If the election were held today, Sen. Chris Dodd would garner 42 percent of those surveyed while Rob Simmons would win 43 percent.
U.S. Sen. Christopher Dodd is in for a fight in 2010 and it’s a fight he could loss, according to recent polls.
A new Quinnipiac University poll shows Dodd slightly behind former Republican U.S. Rep. Rob Simmons of Stonington if Simmons does run.
Dodd got 42 percent of those surveyed, while Simmons took 43 percent. It makes the upcoming race interesting considering Dodd has had a heavy presence in the Congress as the state's senior U.S. senator.
"The Quinnipiac Poll, which is very impartial and independent and reliable, tells me there is support for me as a candidate and I should be encouraged to declare my candidacy sometime soon," Simmons told the Connecticut Post Tuesday.
Simmons said he sees nothing ahead that would prevent him from challenging Conn. in 2010, the Connecticut Post reports. He plans to make a final decision by Sunday.
“There are people out there I need to talk to and have conversations with about these numbers and what they mean. I'll make my decision by the Ides of March and then we'll plan for the future," he told the newspaper.
A former state representative and CIA agent, Simmons served three terms in Congress representing the 2nd congressional district. He was narrowly defeated in November 2006 by Vernon Democrat Joe Courtney.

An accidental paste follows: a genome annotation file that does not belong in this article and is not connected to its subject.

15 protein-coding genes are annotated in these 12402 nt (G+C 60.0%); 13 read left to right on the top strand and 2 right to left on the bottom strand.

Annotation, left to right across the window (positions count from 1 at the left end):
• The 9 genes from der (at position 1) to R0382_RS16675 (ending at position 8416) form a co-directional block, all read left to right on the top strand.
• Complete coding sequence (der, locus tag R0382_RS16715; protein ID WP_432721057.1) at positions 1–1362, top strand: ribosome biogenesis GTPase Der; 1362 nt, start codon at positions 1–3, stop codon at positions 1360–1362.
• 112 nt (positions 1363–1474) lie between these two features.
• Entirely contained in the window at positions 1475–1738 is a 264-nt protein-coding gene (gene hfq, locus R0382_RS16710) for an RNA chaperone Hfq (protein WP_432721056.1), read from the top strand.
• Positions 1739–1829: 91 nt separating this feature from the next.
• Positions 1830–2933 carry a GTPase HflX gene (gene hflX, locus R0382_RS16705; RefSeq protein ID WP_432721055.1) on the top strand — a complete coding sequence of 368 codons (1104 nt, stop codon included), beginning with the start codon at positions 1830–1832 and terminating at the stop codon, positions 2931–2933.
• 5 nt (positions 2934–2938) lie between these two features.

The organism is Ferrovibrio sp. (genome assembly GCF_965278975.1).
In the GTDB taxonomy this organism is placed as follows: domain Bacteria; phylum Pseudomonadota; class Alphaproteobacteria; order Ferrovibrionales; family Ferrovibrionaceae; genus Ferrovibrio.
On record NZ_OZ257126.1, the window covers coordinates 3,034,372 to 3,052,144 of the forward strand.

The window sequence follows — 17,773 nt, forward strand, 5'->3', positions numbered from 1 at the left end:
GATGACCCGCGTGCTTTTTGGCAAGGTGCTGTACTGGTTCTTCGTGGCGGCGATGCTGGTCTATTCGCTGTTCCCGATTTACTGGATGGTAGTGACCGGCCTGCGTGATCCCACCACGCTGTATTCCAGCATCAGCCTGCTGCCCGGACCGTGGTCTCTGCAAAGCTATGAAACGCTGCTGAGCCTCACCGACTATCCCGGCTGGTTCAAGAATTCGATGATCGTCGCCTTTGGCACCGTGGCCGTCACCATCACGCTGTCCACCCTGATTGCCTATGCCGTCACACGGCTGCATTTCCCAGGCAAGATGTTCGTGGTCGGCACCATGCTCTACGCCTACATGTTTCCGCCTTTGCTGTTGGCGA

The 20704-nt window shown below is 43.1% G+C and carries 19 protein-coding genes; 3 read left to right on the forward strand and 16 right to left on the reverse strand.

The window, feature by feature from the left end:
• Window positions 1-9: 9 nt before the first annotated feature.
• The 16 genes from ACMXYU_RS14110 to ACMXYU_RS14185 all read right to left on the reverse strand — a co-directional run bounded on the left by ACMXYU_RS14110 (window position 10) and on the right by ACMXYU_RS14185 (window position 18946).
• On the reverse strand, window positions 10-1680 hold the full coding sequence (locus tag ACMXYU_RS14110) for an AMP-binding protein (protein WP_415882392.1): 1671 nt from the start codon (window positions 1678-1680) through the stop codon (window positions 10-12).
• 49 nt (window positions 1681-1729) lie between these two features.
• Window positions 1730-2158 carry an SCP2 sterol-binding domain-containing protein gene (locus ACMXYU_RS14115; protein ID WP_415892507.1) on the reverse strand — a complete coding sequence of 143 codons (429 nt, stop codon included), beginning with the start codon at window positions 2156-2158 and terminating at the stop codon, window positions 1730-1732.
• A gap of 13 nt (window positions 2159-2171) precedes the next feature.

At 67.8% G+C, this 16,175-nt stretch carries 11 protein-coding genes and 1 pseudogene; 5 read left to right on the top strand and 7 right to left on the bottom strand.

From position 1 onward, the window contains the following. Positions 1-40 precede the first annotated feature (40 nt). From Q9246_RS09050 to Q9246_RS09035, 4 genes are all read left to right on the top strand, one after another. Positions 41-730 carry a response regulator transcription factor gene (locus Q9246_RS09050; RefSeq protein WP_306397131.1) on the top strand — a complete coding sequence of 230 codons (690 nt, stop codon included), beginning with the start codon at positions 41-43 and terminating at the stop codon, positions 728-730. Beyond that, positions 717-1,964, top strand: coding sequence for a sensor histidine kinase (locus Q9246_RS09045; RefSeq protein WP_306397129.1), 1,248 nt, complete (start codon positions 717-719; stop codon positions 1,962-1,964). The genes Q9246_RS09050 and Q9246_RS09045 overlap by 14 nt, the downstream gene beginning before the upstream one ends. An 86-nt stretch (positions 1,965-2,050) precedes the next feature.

Most recently, Simmons was the state's business advocate. The survey of 1,238 registered voters has a 2.8 percentage-point margin of error.
"These numbers have to worry Sen. Christopher Dodd. Former Congressman Simmons is not well known outside his district, yet he is running neck and neck with Dodd at this point," Quinnipiac University Poll Director Douglas Schwartz, said. "Simmons easily wins his former district. The good news for Dodd is that this is the first poll in a long time where Dodd's job approval hasn't dropped. It appears that Dodd's slide may have ended."
Just last week, CNBC's Larry Kudlow, the host of "The Kudlow Report," and an economist from Fairfield was mentioned as the latest possible challenger to Dodd.
Other possible Dodd challengers are State Sen. Sam S.F. Caligiuri, R-16th District and Tom Foley, a GOP fundraiser who was named ambassador to Ireland by President George W. Bush.
Dodd leads Caligiuri, 47-34, percent and tops CNBC-TV host Larry Kudlow, 46-34, percent, the independent poll finds.
"While regular CNBC watchers are familiar with Larry Kudlow, Connecticut voters don't know much about him," Schwartz said. "Only about 1 in 10 voters know enough about him to offer an opinion. State Sen. Sam Caligiuri has similarly low recognition numbers."
Peter Schiff, a financial pundit who has also been a television commentator, who was born in New Haven, is getting a swell of grassroots support but has not announced whether he will run.
Connecticut voters approve 49-44 percent of the job Dodd is doing, compared to a negative 41-48 percent approval rating on Feb. 10. Dodd gets a split 46-45 percent favorability.
For Simmons, 53 percent do not know enough to form an opinion. Caligiuri and Kudlow are even more unknown, at 88 and 87 percent.